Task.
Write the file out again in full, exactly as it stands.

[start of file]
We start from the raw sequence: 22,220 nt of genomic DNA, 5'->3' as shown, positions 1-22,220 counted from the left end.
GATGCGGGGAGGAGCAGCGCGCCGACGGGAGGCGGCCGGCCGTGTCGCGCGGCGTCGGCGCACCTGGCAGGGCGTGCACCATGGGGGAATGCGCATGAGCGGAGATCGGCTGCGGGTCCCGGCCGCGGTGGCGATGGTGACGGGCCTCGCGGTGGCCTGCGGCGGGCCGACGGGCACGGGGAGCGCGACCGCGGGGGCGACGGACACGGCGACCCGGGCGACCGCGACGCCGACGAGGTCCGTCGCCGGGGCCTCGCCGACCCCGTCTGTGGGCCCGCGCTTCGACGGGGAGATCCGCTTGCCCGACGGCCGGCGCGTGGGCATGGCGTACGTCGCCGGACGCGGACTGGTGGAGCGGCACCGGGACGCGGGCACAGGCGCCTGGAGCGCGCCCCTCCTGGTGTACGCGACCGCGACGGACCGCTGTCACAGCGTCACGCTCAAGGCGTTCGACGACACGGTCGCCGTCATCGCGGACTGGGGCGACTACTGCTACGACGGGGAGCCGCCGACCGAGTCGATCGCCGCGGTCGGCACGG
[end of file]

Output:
We start from the raw sequence: 22,220 nt of genomic DNA, 5'->3' as shown, positions 1-22,220 counted from the left end.
GATGCGGGGAGGAGCAGCGCGCCGACGGGAGGCGGCCGGCCGTGTCGCGCGGCGTCGGCGCACCTGGCAGGGCGTGCACCATGGGGGAATGCGCATGAGCGGAGATCGGCTGCGGGTCCCGGCCGCGGTGGCGATGGTGACGGGCCTCGCGGTGGCCTGCGGCGGGCCGACGGGCACGGGGAGCGCGACCGCGGGGGCGACGGACACGGCGACCCGGGCGACCGCGACGCCGACGAGGTCCGTCGCCGGGGCCTCGCCGACCCCGTCTGTGGGCCCGCGCTTCGACGGGGAGATCCGCTTGCCCGACGGCCGGCGCGTGGGCATGGCGTACGTCGCCGGACGCGGACTGGTGGAGCGGCACCGGGACGCGGGCACAGGCGCCTGGAGCGCGCCCCTCCTGGTGTACGCGACCGCGACGGACCGCTGTCACAGCGTCACGCTCAAGGCGTTCGACGACACGGTCGCCGTCATCGCGGACTGGGGCGACTACTGCTACGACGGGGAGCCGCCGACCGAGTCGATCGCCGCGGTCGGCACGG